Paris Quintet
 
La Cirque de Paris
 
Tous les arondissements
like circles
going nowhere.
 
Tous les queens
heads falling
like chestnuts.
 
Tous les paintings
dans la musée
like pieces of printemps
falling in hiver.
 
Tous les personnes
comme feathers and balls
hard and soft
seduced by the light.
 
Tous les jeune filles
their clothes falling like
leaves
in front of Matisse.
 
Dans les catacombes
toute la vie
falls silent
in front of death.
 
The poet’s words
les quatre vents
falling like
music of the air.
 
 
Paris --after Baudelaire
 
Between rose and blue,
at the vanishing point,
the city appears
in her robe of mystery.
 
She was born in gold and white
but the fires of revolution
and pollution
brought black tears.
 
With her eternal gaze
and fleeting shadows
she listens like a child
and speaks in light.
 
 
Bréton
 
He lived
in le monde moderne
where realitée
escapes
like a mad dog.
 
He wanted
to discover
the marvelous
between juxtapositions
like a skull
in the hands
of a child.
 
He wanted
to uncover 
the mystery—
the transparent motif
like the city beneath snow.
 
He left us
with les chimeras de l’age—
his words filling
the night sky
like the ghostly glow of war.
 
 
Dawn
 
Sometimes I feel
as if I am preaching
to the birds.
My hands stained
with the bloody past.
Poetry always pulling
at me like cherubim.
This earthly boticelli
seeking a saint’s view.
I looked toward rose;
they thought I was blue.
I became a martyr
for my lost self.
I kept dreaming of heaven,
sleeping with headless
musicians and artists,
wanting to move
beyond simple narration
towards St. Cosmos,
moving in a geometric
betrayal of men
beyond the vanishing point,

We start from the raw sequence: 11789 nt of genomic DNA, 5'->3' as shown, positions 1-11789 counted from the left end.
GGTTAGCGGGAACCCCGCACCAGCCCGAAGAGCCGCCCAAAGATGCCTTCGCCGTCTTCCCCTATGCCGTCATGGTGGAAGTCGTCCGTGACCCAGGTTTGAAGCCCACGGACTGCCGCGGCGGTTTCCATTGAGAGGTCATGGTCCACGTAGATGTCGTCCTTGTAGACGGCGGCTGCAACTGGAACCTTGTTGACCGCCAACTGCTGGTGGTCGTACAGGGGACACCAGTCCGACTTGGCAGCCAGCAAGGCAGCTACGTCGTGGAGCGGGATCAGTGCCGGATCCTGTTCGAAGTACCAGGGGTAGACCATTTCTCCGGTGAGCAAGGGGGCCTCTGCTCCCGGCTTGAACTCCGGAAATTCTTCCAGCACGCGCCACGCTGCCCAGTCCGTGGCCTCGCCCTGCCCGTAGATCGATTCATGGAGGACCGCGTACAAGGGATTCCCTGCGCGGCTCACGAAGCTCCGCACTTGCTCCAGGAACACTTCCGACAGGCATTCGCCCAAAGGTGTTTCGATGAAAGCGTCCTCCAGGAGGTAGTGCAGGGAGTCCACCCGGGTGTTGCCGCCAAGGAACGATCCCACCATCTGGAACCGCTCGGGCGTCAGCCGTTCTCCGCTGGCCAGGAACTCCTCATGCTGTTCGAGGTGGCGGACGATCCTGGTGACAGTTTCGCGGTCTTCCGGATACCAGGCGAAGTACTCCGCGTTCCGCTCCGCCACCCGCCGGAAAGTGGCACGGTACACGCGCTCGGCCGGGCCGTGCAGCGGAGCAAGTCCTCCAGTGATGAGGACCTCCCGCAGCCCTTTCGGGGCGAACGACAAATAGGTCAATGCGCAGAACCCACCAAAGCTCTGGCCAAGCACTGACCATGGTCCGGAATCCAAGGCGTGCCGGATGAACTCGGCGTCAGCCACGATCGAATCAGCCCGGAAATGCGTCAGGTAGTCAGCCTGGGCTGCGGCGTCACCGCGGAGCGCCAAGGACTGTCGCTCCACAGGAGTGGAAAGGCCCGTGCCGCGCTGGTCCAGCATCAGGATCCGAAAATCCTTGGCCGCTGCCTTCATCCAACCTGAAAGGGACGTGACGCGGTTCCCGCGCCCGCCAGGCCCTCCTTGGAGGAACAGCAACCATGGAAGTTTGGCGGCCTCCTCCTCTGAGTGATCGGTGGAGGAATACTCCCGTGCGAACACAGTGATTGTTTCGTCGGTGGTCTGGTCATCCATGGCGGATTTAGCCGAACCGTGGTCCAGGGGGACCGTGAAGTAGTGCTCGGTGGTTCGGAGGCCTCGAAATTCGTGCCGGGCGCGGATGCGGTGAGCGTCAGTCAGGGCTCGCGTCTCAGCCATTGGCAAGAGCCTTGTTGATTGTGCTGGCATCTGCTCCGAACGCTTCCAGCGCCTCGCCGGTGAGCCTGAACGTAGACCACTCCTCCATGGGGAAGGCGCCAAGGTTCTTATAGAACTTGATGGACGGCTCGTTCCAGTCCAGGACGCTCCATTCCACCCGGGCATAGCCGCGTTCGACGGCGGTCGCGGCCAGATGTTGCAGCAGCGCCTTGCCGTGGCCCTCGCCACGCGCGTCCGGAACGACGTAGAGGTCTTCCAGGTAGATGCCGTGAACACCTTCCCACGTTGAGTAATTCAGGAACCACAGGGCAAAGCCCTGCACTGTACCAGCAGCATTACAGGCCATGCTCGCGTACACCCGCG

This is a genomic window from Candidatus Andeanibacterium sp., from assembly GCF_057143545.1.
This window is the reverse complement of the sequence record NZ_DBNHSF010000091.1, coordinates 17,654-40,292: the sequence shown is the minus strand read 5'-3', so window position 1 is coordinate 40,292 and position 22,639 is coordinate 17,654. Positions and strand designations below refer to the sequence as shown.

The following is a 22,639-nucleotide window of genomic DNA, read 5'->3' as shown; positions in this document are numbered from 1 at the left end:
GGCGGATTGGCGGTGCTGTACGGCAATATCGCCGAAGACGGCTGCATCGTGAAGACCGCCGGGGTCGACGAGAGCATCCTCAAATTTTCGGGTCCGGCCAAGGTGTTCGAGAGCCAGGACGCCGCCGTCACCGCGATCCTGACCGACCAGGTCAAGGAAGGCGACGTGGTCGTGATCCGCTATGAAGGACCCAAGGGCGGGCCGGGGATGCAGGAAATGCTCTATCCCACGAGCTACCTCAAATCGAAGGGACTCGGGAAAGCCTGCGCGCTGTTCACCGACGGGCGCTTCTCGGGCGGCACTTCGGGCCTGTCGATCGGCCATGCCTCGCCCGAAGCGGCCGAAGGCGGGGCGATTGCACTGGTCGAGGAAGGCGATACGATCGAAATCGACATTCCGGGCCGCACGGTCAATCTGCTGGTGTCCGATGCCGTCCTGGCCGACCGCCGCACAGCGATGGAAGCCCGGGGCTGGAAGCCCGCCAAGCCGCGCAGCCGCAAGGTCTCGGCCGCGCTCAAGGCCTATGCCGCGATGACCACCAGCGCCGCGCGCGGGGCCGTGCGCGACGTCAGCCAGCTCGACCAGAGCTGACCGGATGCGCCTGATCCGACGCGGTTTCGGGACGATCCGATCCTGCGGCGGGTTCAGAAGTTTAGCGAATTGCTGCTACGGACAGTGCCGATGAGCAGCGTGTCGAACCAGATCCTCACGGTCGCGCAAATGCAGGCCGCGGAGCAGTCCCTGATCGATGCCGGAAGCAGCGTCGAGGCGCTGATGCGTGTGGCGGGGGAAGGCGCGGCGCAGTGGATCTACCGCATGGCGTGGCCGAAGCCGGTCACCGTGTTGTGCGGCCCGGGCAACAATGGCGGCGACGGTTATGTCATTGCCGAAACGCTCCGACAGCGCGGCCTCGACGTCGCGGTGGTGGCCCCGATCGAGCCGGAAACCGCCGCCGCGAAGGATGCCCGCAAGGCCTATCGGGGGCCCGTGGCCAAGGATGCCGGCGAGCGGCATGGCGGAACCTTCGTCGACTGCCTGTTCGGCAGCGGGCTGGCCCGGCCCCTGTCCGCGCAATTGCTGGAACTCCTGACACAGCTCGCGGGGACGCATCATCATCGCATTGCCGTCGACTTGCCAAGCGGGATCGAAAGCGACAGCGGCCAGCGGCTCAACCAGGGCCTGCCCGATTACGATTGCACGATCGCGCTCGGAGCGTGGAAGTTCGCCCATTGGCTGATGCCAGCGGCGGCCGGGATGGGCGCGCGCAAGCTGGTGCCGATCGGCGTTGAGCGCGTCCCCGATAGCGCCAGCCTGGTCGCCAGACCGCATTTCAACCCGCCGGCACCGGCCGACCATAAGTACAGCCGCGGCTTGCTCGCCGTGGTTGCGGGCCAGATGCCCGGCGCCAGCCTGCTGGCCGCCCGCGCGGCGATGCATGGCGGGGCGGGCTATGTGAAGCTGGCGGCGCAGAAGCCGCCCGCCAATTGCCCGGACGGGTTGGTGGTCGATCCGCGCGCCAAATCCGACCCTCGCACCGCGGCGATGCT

leaving behind symbols
of purity and symmetry,
leaving behind
linear pathos,
advancing upon
an apocryphal nativity.
 
Always the eternal city
in the distance
seen more clearly now
from high on Golgotha.
Crucified for my perspective,
for my reverence of the deep
landscapes of mystery.
 
One day, out of the
transparent shadows,
I will reveal myself.
 
 
The Sad History of Beautiful Places
 
--She said, “No one ever wanted to destroy Paris, not even Hitler, because she is too beautiful.” 
 
We wander through
the honeycombed streets
above ground—
the confectionnaries and
music halls, grand arches
and porticos,
every stone building
sculpted by hand—
some riddled with bullet holes—
now a school of art—
these small entrances
where history entered
and stayed forever.
 
We wander—four women—
through the corridors
of the Louvre—
the most common themes:
war and women’s bodies.
I send a prayer to the future
with a museum filled with
paintings by women—
what new visions will you create,
melting those staid templates,
those walls of guns?
Will you engender a new music?
Where will history go without
war or sex or subjugation?
 
From within its stone walls,
we hear a hailstorm—
it will be heard
what we will
what wills us
what will we?
 
© Eskimo Pie Girl